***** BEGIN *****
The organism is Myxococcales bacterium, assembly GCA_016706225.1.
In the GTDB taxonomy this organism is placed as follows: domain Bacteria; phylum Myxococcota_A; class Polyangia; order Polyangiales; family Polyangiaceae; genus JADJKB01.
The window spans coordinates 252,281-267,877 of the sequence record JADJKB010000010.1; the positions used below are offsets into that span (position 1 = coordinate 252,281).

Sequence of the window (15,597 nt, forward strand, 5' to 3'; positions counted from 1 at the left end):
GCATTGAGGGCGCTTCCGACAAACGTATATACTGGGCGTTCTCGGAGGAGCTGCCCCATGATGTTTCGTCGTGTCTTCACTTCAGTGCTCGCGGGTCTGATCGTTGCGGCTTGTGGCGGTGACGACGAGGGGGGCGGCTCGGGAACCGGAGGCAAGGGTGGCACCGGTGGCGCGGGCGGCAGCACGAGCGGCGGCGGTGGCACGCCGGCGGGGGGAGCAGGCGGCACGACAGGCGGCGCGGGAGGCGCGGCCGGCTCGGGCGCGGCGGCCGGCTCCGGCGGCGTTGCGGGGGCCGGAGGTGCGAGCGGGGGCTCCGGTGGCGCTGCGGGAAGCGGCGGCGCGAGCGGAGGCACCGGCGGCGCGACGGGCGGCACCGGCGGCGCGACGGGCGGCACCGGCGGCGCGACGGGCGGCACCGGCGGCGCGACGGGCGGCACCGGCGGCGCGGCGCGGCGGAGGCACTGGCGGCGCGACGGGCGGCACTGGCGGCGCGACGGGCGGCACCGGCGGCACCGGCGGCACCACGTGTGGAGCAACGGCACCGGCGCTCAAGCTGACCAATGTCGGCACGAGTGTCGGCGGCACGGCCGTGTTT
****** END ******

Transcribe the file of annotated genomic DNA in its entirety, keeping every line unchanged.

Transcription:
The organism is Myxococcales bacterium, assembly GCA_016706225.1.
In the GTDB taxonomy this organism is placed as follows: domain Bacteria; phylum Myxococcota_A; class Polyangia; order Polyangiales; family Polyangiaceae; genus JADJKB01.
The window spans coordinates 252,281-267,877 of the sequence record JADJKB010000010.1; the positions used below are offsets into that span (position 1 = coordinate 252,281).

Sequence of the window (15,597 nt, forward strand, 5' to 3'; positions counted from 1 at the left end):
GCATTGAGGGCGCTTCCGACAAACGTATATACTGGGCGTTCTCGGAGGAGCTGCCCCATGATGTTTCGTCGTGTCTTCACTTCAGTGCTCGCGGGTCTGATCGTTGCGGCTTGTGGCGGTGACGACGAGGGGGGCGGCTCGGGAACCGGAGGCAAGGGTGGCACCGGTGGCGCGGGCGGCAGCACGAGCGGCGGCGGTGGCACGCCGGCGGGGGGAGCAGGCGGCACGACAGGCGGCGCGGGAGGCGCGGCCGGCTCGGGCGCGGCGGCCGGCTCCGGCGGCGTTGCGGGGGCCGGAGGTGCGAGCGGGGGCTCCGGTGGCGCTGCGGGAAGCGGCGGCGCGAGCGGAGGCACCGGCGGCGCGACGGGCGGCACCGGCGGCGCGACGGGCGGCACCGGCGGCGCGACGGGCGGCACCGGCGGCGCGACGGGCGGCACCGGCGGCGCGGCGCGGCGGAGGCACTGGCGGCGCGACGGGCGGCACTGGCGGCGCGACGGGCGGCACCGGCGGCACCGGCGGCACCACGTGTGGAGCAACGGCACCGGCGCTCAAGCTGACCAATGTCGGCACGAGTGTCGGCGGCACGGCCGTGTTT